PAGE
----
Colorectal cancer (also known as colon cancer, rectal cancer or bowel cancer) is the development of cancer in the colon or rectum (parts of the large intestine). It is due to the abnormal growth of cells that have the ability to invade or spread to other parts of the body. Signs and symptoms may include blood in the stool, a change in bowel movements, weight loss, and feeling tired all the time.
Risk factors for colorectal cancer include lifestyle, older age, and inherited genetic disorders. Other risk factors include diet, smoking, alcohol, lack of physical activity, family history of colon cancer and colon polyps, presence of colon polyps, race, exposure to radiation, and even other diseases such as diabetes and obesity. Genetic disorders only occur in a small fraction of the population. A diet high in red, processed meat, while low in fiber increases the risk of colorectal cancer. Other diseases such as inflammatory bowel disease, which includes Crohn’s disease and ulcerative colitis, can increase the risk of colorectal cancer. Some of the inherited genetic disorders that can cause colorectal cancer include familial adenomatous polyposis and hereditary non-polyposis colon cancer; however, these represent less than 5% of cases. It typically starts as a benign tumor, often in the form of a polyp, which over time becomes cancerous.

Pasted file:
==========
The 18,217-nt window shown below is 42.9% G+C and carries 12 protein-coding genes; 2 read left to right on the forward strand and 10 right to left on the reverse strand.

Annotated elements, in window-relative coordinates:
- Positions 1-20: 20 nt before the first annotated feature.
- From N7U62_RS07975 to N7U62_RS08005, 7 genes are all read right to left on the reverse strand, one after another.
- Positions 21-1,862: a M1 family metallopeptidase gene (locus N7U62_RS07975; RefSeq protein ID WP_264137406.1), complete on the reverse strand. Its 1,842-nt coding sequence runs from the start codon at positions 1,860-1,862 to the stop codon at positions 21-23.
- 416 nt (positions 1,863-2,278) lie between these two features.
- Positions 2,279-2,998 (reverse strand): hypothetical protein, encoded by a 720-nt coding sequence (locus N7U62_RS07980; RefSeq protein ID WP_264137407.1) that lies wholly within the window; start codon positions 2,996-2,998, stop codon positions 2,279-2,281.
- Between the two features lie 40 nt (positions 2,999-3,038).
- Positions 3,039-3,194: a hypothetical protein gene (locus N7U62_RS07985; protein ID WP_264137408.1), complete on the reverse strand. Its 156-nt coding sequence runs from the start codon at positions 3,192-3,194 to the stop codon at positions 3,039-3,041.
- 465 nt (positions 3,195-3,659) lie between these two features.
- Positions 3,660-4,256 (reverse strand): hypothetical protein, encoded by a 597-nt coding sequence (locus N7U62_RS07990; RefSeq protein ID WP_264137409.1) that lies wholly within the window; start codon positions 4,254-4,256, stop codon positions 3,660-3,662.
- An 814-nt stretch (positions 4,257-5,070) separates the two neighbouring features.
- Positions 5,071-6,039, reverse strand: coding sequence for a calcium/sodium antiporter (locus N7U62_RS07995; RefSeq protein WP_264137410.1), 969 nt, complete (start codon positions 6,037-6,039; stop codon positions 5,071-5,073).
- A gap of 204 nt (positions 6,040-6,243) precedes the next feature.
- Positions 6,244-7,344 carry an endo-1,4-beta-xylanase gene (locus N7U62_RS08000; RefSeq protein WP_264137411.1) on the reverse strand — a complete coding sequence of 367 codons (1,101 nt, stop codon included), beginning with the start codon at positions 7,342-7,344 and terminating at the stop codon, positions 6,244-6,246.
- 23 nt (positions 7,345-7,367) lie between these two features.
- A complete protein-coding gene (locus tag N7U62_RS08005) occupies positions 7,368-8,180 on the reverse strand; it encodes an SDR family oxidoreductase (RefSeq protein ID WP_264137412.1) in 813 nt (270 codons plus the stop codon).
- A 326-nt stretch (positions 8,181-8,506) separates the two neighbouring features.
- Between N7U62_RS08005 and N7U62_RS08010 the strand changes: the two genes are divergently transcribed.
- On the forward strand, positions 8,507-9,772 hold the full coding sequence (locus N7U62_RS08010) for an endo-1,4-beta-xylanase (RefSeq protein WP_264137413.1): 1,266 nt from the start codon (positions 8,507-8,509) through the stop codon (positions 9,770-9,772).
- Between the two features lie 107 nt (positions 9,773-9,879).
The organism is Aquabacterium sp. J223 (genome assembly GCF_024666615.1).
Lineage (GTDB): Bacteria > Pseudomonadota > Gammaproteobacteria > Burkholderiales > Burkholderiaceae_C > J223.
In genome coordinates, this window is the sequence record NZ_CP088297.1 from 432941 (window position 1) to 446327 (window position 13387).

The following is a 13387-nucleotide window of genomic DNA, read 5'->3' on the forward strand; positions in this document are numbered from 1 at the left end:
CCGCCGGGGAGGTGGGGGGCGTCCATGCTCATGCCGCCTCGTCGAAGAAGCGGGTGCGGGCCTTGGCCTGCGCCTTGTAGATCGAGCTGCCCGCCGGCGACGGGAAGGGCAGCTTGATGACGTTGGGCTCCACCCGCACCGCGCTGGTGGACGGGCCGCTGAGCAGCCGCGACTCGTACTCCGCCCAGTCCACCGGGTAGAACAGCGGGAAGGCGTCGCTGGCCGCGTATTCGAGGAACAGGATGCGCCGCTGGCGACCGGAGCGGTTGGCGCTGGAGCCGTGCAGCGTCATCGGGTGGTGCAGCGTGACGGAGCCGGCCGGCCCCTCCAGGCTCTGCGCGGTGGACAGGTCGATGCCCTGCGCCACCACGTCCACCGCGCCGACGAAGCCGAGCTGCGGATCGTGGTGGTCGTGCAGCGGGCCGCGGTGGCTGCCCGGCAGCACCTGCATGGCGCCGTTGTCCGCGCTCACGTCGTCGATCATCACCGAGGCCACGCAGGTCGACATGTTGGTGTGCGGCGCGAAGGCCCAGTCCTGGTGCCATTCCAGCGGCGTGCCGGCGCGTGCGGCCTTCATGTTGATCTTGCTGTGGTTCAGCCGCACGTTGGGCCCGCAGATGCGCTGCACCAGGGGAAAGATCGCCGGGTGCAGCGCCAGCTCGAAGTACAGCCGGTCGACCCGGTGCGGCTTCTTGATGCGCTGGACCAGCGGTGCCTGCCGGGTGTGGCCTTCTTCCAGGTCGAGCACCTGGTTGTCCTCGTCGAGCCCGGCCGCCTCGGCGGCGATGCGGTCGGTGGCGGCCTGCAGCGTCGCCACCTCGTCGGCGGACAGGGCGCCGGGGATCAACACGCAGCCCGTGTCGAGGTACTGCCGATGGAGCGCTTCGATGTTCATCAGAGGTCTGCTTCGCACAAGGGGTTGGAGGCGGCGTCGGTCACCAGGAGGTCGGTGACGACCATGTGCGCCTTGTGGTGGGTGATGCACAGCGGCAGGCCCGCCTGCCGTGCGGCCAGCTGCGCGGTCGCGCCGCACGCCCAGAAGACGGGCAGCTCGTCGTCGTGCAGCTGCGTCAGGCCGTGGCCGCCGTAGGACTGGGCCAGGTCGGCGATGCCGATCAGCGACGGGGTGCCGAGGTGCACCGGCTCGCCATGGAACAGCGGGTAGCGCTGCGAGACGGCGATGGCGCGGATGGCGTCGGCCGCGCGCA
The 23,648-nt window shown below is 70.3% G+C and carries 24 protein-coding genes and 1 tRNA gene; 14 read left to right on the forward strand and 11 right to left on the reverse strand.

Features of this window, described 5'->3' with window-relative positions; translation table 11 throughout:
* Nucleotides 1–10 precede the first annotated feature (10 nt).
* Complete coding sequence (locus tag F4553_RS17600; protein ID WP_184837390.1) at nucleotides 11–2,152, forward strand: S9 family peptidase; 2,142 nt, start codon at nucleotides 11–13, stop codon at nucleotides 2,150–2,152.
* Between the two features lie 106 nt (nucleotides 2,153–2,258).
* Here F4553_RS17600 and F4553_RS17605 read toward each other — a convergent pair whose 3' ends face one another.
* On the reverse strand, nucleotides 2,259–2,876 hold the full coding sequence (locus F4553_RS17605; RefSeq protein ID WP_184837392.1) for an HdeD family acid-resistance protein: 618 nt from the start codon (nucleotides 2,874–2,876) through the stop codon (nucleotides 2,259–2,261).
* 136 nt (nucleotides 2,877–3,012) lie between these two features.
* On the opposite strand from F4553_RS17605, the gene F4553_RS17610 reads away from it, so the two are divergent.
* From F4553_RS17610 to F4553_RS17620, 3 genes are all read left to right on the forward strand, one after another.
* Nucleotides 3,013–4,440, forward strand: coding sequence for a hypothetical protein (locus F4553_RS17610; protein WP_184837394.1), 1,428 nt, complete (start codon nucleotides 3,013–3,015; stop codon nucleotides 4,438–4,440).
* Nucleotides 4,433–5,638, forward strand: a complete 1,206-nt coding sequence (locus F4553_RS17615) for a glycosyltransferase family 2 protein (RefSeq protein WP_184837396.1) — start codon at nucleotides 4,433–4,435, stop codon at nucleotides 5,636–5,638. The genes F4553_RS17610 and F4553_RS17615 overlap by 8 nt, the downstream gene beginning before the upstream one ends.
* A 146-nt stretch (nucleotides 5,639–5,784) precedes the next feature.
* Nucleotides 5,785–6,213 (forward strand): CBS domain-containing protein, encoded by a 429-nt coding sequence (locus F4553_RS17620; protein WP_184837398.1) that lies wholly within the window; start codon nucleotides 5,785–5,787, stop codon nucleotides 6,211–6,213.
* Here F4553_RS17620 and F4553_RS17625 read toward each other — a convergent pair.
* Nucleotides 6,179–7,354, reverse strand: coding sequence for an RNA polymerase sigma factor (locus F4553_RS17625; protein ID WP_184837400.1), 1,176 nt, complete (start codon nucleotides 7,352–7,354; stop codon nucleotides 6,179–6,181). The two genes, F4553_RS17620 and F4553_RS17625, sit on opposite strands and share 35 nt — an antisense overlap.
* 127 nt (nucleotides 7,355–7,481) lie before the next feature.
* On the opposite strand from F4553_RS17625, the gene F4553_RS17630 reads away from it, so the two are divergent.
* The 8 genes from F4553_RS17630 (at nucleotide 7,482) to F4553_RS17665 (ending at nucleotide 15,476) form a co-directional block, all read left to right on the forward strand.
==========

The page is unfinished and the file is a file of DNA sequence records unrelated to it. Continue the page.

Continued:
Treatments used for colorectal cancer may include some combination of surgery, radiation therapy, chemotherapy and targeted therapy. Cancers that are confined within the wall of the colon may be curable with surgery while cancer that has spread widely are usually not curable, with management focusing on improving quality of life and symptoms. .
Types of Colorectal Cancer
Adenocarcinoma is the most common type of colorectal cancer. Other colorectal cancers include gastrointestinal carcinoid tumors, gastrointestinal stromal tumors, primary colorectal lymphoma, Leiomyosarcoma, melanoma and squamous cell carcinoma.
A cancer of the intestinal gland cells, adenocarcinoma represent more than 95 percent of colon and rectal cancers. “Adeno” is the prefix for gland, and adenocarcinoma typically starts within the intestinal gland cells that line the inside of the colon and/or rectum. They tend to start in the inner layer and then spread deeper in other layers. There are two main sub-types of adenocarcinoma:
Mucinous adenocarcinoma is made up of approximately 60 percent mucus. The mucus can cause cancer cells to spread faster and become more aggressive than typical adenocarcinoma. Mucinous adenocarcinomas account for 10 to 15 percent of all colon and rectal adenocarcinoma.
Signet ring cell adenocarcinoma accounts for less than one percent of adenocarcinoma. Named for its appearance under a microscope, signet ring cell adenocarcinoma is typically aggressive and may be more difficult to treat.
Other types of Colorectal Cancer
There are many other types of rare colorectal cancers, and combined these types account for just 5 percent of all cases. Below are examples of other colorectal types: